Further, in the present invention, a compound having a large absorptivity in a region of ultraviolet to visible wavelength such as an ultraviolet rays-absorbing agent, may be used in combination with the photopolymerization initiator. In such a case, the spectral characteristic of the photopolymerization initiator can be enhanced by narrowing the wavelength region to which the photopolymerization initiator has a sensitivity.

The monomer, oligomer or polymer having an unsaturated double bond may include: urethane acrylates or urethane methacrylates synthesized by a polyaddition reaction of a polyisocyanate (optionally reacted with a polyol, as desired) with an alcohol or amine having an unsaturated double bond; epoxyacrylates synthesized by an addition reaction of an epoxy resin with acrylic acid or xethacrylic acid; polyester acrylates, spiacrylates, or polyether acrylates. The monomer, oligomer or polymer used in the present invention, however, is not restricted to these compounds.

Further, in the present invention, there may be used a polymer comprising a skeleton of polyether, polyester or polyurethane as a main chain, to which a polymerizing or crosslinking reactive group respresented by an acrylic group, a methacrylic group, a cinnamoyl group, a cinnamylideneacetyl group, a furylacryloyl group or a cinnamic acid ester group, is introduced as a side chain. The polymer used in the present invention is not restricted to these compounds.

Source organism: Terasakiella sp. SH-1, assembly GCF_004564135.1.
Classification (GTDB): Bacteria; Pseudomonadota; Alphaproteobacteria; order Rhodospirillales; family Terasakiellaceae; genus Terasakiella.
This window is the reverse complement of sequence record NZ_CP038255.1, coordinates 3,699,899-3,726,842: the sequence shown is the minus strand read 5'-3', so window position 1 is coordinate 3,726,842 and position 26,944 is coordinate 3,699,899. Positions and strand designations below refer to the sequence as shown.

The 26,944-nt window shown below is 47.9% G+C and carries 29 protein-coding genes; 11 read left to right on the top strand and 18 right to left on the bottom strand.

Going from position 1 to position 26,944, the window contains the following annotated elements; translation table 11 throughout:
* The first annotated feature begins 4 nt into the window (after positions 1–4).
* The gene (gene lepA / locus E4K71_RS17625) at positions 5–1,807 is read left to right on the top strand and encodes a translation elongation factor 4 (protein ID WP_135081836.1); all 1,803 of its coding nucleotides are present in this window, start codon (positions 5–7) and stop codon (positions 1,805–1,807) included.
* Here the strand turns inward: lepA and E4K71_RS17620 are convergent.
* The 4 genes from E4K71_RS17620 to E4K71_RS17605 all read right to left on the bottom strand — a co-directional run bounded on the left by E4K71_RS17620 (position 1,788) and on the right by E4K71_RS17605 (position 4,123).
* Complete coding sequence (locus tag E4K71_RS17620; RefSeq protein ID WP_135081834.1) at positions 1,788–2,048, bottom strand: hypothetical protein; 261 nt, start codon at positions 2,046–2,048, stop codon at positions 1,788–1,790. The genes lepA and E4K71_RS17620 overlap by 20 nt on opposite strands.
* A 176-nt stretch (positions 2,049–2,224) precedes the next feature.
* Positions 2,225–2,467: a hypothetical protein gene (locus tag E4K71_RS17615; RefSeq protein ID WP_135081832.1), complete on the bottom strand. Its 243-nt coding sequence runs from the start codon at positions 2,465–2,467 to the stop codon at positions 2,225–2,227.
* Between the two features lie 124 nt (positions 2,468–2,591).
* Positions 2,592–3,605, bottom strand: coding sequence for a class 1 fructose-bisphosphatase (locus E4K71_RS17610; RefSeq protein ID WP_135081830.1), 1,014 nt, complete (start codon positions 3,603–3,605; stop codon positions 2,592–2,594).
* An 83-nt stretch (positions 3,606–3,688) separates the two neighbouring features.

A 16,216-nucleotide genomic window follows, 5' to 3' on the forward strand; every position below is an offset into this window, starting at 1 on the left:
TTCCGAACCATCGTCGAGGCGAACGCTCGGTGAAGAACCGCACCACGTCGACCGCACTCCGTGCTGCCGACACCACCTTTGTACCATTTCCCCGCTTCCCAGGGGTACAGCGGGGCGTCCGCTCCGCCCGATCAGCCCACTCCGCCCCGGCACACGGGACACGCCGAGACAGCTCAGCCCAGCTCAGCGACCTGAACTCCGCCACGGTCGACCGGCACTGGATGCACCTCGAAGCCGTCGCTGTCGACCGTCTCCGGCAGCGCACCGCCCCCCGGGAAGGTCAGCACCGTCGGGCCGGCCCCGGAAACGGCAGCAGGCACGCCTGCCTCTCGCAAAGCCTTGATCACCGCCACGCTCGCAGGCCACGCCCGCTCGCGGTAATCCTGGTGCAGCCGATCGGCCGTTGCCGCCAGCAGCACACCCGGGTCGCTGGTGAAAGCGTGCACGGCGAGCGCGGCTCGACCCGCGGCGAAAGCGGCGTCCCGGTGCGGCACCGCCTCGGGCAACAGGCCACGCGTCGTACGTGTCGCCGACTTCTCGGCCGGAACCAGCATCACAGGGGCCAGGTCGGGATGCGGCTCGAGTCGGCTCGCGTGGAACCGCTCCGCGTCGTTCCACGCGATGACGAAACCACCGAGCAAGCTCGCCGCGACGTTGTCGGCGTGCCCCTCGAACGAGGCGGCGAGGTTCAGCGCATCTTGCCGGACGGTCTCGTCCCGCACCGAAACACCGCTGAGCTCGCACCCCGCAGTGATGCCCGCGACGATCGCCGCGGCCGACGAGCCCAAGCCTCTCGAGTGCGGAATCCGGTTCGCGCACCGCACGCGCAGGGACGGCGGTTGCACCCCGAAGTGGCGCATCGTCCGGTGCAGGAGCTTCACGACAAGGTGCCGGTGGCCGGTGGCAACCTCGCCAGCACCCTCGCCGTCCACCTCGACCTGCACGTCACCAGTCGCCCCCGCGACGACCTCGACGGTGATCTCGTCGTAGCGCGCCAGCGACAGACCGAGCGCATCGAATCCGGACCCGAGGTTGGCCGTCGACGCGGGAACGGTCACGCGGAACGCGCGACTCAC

The above monomer, oligomer or polymer may preferably be semisolid or solid at normal temperature, but may also be liquid as far as it can keep itself semisolid or solid when mixed with a binder as mentioned hereinafter.

The above-mentioned monomer, oligomer or polymer having an unsaturated double bond, and the photopolymerization initiator may be used in combination with a binder. As the binder, there may be used any organic polymer compatible with the above monomer, oligomer or polymer having an unsaturated double bond.